As the 2023-24 school year comes to a close, students of the graduating class take a new step toward their future, whether it be the pursuit of higher education or the beginning of their professional career. The trajectory of one’s career seems straightforward: graduate from college with a degree in a particular major and then pursue jobs within that chosen field. 

In reality, about 80% of college students end up switching their major at least once. Furthermore, of the 53% of employed U.S. adults who quit their job in 2021, 61% of 18 to 29-year-olds shifted their field of work. The flexibility of career exploration throughout college and the workforce is common, yet also intimidating to many students taking the first steps in their journeys. 

Maya Jagota, a peer advisor for Career Services and a third-year statistics and data science major, described many of the situations students consult with her. 

“People come in and know exactly what they want to do. They’re like, how do I get from point A to point B. And then some people are like, I don’t even know, there’s nothing I enjoy doing, nothing sparks me, I just don’t even know what to do,” Jagota said.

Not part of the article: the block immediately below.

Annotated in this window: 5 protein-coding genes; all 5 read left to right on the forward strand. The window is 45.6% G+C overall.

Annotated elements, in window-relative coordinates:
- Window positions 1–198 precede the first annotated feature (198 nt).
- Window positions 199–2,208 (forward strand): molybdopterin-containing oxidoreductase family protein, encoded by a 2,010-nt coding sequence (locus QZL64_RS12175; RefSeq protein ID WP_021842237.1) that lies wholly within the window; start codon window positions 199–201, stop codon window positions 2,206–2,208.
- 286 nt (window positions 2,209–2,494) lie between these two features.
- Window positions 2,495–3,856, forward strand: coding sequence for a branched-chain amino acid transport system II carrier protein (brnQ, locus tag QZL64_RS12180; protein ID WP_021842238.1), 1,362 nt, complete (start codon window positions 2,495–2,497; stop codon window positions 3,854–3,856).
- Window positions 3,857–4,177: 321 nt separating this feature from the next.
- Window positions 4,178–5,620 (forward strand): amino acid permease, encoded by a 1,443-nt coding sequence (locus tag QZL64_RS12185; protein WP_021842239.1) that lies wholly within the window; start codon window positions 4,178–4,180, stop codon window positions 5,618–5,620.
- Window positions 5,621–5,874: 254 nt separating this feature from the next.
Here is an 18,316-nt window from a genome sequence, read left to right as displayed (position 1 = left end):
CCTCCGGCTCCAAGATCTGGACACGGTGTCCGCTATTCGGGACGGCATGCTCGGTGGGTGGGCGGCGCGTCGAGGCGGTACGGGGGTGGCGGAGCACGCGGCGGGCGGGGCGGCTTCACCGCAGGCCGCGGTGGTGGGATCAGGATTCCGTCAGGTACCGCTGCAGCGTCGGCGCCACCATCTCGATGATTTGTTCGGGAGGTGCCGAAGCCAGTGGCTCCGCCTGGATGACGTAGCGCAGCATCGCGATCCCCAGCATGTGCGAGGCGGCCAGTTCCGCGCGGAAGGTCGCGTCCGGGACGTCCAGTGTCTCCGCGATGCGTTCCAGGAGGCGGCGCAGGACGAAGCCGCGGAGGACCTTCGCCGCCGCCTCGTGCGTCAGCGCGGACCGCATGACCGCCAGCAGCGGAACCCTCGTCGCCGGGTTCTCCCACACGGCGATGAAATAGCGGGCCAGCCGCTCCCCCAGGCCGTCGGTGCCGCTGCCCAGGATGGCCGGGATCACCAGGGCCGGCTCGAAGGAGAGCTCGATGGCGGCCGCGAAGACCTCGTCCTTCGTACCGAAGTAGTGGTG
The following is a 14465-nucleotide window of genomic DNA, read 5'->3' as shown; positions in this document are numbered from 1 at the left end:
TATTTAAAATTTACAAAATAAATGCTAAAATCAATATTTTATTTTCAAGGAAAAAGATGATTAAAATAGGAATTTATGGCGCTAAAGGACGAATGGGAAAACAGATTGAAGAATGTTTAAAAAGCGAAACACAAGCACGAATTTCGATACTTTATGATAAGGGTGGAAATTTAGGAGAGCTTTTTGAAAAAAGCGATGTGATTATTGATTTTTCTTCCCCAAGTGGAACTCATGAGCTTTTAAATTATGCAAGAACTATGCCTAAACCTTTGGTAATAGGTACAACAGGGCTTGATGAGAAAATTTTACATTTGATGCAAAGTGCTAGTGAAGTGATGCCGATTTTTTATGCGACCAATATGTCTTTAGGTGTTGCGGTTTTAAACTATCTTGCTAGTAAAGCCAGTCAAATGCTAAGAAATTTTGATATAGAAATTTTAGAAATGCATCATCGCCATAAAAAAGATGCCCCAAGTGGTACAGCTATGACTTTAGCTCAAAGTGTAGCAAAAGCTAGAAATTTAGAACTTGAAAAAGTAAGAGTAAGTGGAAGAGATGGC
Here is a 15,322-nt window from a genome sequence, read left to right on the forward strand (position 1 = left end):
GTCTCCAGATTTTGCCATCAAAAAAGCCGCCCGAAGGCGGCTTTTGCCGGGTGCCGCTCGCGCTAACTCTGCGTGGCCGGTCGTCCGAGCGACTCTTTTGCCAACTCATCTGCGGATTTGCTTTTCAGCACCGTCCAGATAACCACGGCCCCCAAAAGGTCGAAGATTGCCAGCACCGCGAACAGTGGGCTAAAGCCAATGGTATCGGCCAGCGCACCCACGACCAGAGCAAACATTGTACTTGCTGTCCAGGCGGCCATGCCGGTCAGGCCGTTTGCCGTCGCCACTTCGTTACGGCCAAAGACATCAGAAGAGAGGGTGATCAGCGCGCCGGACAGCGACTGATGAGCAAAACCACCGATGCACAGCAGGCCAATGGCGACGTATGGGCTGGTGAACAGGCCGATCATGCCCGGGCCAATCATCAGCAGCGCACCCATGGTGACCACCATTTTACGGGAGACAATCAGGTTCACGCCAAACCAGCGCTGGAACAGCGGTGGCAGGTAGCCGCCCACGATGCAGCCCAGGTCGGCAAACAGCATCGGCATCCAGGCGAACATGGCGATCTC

In her personal life, she grew up in a “tech-heavy” family and has always known that she would go into tech. Her issue, as many other students face, was finding her niche in the field she decided.

“Major doesn’t equal career. You don’t necessarily need to be doing the most specific major or you don’t need to have it figured out right now. You can always change it,” Jagota said.

She explained the various resources that Career Services at UCSB provides, including a “What Can I Do With This Major?” guide, helping students explore all possible career options stemming from a major. Joining clubs — exploring new options — she emphasized, is a good way to find new opportunities unimagined before. 

However, the current job market appears bleak for many graduating students. While the unemployment rate of the U.S. is at the record low of 3.4% according to the U.S. Department of Commerce, the unemployment rate for ages 20-24 sits at 7.1%, more than double that. For comparison, during the September-October market crash of 2008, the unemployment rate for ages 20-24 according to the Federal Reserve Economic Data sat at 10.8%, which is about triple the number of the total unemployment rate today.